Author(s): Carswell S, Alwine JC
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Abstract The late polyadenylation signal of simian virus 40 functions with greater efficiency than the early polyadenylation signal, in turn affecting steady-state mRNA levels. Two chloramphenicol acetyltransferase (CAT) transient expression vectors, pL-EPA and pL-LPA, that differ only in their polyadenylation signals were constructed by using the early and late polyadenylation signals, respectively. In transfections of Cos, CV-1P, or HeLa cells and subsequent Northern blot analysis of CAT-specific RNA, approximately five times more steady-state CAT mRNA was produced in transfections with pL-LPA than with pL-EPA. The basis for this difference was not related to the specific promoter used or to RNA stability. Overall, the difference in steady-state mRNA levels derived from the two plasmids appeared to be attributable to intrinsic properties of the two polyadenylation signals, resulting in distinctly different cleavage and polyadenylation efficiencies. Additionally, we found that the utilization of the late polyadenylation site was dramatically reduced by deletion of sequences between 48 and 29 nucleotides 5' of the AAUAAA hexanucleotide. This reduction of mRNA levels was shown not to be caused by altered stability of mutant precursor RNAs or mRNAs, suggesting that these upstream sequences constitute an element of the late polyadenylation signal and may cause, at least to some extent, the greater efficiency of utilization of the late polyadenylation site.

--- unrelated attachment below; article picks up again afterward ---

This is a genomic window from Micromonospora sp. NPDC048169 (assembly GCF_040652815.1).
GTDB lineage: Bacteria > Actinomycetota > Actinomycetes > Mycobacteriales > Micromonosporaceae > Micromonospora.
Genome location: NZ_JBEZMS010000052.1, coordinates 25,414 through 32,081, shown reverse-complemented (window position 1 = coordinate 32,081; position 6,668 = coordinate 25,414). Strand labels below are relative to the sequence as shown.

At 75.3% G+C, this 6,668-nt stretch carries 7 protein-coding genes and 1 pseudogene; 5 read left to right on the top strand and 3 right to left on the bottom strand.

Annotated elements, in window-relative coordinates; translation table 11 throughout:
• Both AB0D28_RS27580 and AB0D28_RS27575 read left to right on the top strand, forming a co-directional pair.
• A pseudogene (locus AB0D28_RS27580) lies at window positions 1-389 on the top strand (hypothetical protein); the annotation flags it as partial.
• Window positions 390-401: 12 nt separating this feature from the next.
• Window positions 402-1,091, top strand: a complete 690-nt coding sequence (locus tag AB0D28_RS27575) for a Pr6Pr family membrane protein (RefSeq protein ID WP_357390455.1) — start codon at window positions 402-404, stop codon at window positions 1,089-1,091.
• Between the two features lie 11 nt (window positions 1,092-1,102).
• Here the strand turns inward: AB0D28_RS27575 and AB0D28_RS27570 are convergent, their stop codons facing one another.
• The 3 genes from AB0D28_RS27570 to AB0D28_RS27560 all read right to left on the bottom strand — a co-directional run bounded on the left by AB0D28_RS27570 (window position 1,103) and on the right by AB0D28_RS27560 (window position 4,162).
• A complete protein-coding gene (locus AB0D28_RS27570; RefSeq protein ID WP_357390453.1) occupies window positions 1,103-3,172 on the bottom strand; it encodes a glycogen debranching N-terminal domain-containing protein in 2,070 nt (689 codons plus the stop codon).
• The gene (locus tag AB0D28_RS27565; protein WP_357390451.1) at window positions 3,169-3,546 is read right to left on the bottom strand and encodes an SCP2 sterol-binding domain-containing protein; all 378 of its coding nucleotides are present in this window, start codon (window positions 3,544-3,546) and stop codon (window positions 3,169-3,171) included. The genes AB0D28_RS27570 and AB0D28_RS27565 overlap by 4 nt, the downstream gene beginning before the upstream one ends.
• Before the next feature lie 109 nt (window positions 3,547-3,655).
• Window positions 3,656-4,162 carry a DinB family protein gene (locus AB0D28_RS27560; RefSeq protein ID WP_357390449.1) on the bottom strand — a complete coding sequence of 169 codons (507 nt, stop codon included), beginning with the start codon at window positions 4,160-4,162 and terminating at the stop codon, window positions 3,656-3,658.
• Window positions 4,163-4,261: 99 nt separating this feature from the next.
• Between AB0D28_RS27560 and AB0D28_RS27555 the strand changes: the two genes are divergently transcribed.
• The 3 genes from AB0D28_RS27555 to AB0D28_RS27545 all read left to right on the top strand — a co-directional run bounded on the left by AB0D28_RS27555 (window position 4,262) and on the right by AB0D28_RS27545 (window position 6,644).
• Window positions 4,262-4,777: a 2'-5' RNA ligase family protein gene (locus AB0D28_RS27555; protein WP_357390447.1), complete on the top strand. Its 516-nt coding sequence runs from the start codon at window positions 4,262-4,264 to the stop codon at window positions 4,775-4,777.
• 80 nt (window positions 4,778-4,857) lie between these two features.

This article was published in Mol Cell Biol
and referenced in Journal of Vaccines & Vaccination